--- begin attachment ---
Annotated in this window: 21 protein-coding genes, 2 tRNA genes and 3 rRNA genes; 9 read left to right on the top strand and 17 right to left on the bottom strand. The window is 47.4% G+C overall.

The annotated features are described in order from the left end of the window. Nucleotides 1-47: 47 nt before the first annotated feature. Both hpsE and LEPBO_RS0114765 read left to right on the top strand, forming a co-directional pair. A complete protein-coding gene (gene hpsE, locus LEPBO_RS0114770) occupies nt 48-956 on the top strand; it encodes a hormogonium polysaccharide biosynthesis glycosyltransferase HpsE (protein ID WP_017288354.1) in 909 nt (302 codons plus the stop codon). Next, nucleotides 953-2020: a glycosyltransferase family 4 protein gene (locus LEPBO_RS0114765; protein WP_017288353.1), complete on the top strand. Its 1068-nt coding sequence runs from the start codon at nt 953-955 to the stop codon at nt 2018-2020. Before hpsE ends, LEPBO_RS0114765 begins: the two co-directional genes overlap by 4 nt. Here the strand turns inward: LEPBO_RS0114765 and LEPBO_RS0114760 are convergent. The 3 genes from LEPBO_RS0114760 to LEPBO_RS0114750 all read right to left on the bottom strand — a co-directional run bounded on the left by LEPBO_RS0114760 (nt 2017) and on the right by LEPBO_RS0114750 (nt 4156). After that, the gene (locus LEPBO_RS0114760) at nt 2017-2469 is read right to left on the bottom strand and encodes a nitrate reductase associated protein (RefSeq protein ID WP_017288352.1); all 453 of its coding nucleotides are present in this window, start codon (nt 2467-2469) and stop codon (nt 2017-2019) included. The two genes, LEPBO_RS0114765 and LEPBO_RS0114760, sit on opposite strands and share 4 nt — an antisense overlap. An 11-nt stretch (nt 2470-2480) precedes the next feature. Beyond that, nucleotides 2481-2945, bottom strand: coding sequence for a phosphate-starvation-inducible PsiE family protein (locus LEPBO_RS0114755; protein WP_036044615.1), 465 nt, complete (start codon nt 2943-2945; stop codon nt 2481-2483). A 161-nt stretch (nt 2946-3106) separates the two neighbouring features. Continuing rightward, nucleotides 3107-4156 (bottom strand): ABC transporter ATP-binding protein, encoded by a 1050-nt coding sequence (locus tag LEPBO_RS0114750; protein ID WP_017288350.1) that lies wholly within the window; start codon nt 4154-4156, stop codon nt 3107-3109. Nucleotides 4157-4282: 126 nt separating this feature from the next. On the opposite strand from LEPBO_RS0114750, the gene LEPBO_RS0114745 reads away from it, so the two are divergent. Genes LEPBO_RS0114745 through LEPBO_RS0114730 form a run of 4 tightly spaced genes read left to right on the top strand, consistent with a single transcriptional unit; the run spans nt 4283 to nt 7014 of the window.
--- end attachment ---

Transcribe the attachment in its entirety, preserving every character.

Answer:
Annotated in this window: 21 protein-coding genes, 2 tRNA genes and 3 rRNA genes; 9 read left to right on the top strand and 17 right to left on the bottom strand. The window is 47.4% G+C overall.

The annotated features are described in order from the left end of the window. Nucleotides 1-47: 47 nt before the first annotated feature. Both hpsE and LEPBO_RS0114765 read left to right on the top strand, forming a co-directional pair. A complete protein-coding gene (gene hpsE, locus LEPBO_RS0114770) occupies nt 48-956 on the top strand; it encodes a hormogonium polysaccharide biosynthesis glycosyltransferase HpsE (protein ID WP_017288354.1) in 909 nt (302 codons plus the stop codon). Next, nucleotides 953-2020: a glycosyltransferase family 4 protein gene (locus LEPBO_RS0114765; protein WP_017288353.1), complete on the top strand. Its 1068-nt coding sequence runs from the start codon at nt 953-955 to the stop codon at nt 2018-2020. Before hpsE ends, LEPBO_RS0114765 begins: the two co-directional genes overlap by 4 nt. Here the strand turns inward: LEPBO_RS0114765 and LEPBO_RS0114760 are convergent. The 3 genes from LEPBO_RS0114760 to LEPBO_RS0114750 all read right to left on the bottom strand — a co-directional run bounded on the left by LEPBO_RS0114760 (nt 2017) and on the right by LEPBO_RS0114750 (nt 4156). After that, the gene (locus LEPBO_RS0114760) at nt 2017-2469 is read right to left on the bottom strand and encodes a nitrate reductase associated protein (RefSeq protein ID WP_017288352.1); all 453 of its coding nucleotides are present in this window, start codon (nt 2467-2469) and stop codon (nt 2017-2019) included. The two genes, LEPBO_RS0114765 and LEPBO_RS0114760, sit on opposite strands and share 4 nt — an antisense overlap. An 11-nt stretch (nt 2470-2480) precedes the next feature. Beyond that, nucleotides 2481-2945, bottom strand: coding sequence for a phosphate-starvation-inducible PsiE family protein (locus LEPBO_RS0114755; protein WP_036044615.1), 465 nt, complete (start codon nt 2943-2945; stop codon nt 2481-2483). A 161-nt stretch (nt 2946-3106) separates the two neighbouring features. Continuing rightward, nucleotides 3107-4156 (bottom strand): ABC transporter ATP-binding protein, encoded by a 1050-nt coding sequence (locus tag LEPBO_RS0114750; protein ID WP_017288350.1) that lies wholly within the window; start codon nt 4154-4156, stop codon nt 3107-3109. Nucleotides 4157-4282: 126 nt separating this feature from the next. On the opposite strand from LEPBO_RS0114750, the gene LEPBO_RS0114745 reads away from it, so the two are divergent. Genes LEPBO_RS0114745 through LEPBO_RS0114730 form a run of 4 tightly spaced genes read left to right on the top strand, consistent with a single transcriptional unit; the run spans nt 4283 to nt 7014 of the window.